Yevgeny Voitsekhovsky and Pavel Stotsko aren’t just a married gay couple — they were the first married gay couple in Russia after their January marriage was officially recognized by a government official.
But their bliss was short lived, and they were quickly forced to flee the country in fear for their lives.
The couple has been staying ever since in a small town in the Netherlands, where they spoke exclusively to VICE News.
Although gay marriage is illegal in Russia, Voitsekhovsky and Stotsko took advantage of a loophole earlier this year after discovering the government recognizes foreign marriages.
The couple wed in Denmark in January, seven years after they first started dating. On their return to Russia, they took their internal passports to a government office to be officially registered.
To their surprise, registering at the municipality office went off without a hitch.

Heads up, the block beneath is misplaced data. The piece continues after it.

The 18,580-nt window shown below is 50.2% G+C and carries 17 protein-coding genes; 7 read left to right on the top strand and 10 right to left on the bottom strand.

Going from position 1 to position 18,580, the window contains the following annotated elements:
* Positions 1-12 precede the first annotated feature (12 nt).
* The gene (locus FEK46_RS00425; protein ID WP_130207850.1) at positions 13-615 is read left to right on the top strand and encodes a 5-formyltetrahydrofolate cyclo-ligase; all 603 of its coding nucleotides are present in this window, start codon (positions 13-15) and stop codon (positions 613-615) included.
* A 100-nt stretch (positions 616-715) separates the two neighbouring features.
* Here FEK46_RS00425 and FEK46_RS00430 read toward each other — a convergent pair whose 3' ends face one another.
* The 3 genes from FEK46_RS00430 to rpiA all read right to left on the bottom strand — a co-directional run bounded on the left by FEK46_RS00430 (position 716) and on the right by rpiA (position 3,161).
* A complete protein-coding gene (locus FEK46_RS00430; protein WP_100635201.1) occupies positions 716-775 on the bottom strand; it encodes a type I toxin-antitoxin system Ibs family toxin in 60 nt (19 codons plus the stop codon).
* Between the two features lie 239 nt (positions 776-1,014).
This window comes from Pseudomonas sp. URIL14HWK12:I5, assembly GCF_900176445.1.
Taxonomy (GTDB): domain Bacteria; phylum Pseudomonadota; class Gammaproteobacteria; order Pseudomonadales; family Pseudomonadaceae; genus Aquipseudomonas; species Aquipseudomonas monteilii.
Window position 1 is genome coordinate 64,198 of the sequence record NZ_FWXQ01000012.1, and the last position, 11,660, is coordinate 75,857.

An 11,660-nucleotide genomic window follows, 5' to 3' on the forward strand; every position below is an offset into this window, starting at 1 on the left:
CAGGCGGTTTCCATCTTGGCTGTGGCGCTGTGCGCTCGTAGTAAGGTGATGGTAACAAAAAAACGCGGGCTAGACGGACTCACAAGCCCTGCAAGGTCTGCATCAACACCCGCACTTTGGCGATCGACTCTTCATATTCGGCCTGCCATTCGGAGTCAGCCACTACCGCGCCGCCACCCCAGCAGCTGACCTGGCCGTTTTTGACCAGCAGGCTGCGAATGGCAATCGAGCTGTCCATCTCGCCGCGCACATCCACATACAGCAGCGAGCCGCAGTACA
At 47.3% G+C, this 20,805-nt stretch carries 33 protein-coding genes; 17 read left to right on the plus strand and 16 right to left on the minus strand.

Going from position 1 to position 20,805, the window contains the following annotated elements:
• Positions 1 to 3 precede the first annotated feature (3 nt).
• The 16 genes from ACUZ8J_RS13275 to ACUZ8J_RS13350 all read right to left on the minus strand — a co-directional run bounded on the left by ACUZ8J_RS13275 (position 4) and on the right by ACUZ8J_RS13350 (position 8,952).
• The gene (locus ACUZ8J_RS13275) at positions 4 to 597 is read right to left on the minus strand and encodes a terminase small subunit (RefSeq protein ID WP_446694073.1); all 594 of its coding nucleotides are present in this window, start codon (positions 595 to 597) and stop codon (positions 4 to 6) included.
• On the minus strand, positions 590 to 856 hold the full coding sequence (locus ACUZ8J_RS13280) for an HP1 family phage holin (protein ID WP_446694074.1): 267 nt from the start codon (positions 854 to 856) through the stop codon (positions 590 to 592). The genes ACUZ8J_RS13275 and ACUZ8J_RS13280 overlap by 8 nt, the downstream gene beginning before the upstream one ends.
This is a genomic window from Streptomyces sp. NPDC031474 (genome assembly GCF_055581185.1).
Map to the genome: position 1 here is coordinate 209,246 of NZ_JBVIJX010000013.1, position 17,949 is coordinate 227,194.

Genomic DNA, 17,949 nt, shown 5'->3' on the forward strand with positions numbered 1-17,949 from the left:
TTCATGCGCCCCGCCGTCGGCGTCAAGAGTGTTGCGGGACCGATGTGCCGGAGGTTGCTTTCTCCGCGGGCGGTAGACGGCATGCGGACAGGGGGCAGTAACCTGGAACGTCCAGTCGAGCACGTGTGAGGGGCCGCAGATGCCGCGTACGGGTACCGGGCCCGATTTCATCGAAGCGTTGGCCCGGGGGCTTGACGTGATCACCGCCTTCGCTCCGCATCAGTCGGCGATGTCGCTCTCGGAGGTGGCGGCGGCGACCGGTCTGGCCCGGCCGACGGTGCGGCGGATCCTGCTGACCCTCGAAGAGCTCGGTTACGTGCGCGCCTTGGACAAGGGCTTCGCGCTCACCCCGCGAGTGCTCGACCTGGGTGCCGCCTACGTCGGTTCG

“They just took our marriage certificate and stamped our passports,” Pavel Stotsko told VICE News. “At the time, the woman that did it saw that there are two men before her, but she wasn’t in any way shocked. She acted by the order they have that marriage registered abroad is recognized in Russia”.
The trouble came afterward, when the couple went on television to talk about their status as Russia’s first married gay couple.
Over the next few days, they say, they were harassed by police and had their domestic passports containing their marriage stamps confiscated and canceled.
On the advice of lawyers — and with the financial support of LGBT activists — Voitsekhovsky and Stotsko fled to Amsterdam, without even saying goodbye to their family. They declared themselves as asylum seekers to police at Amsterdam’s Schipol Airport, and have been living as refugees ever since.
Last week, after six months of uncertainty and adjustment to life in a place very different to Russia, they received their permanent resident cards.
“We went to gay parade in Amsterdam and there we could hold hands in public for the first time in the street because we saw same sex couples — females, males — who were also walking holding hands without any problems,” said Yevgeny Voitsekhovsky. “No one was abusing them by shouting insults behind their backs. No one was threatened physically. We know that we are in a safe environment.”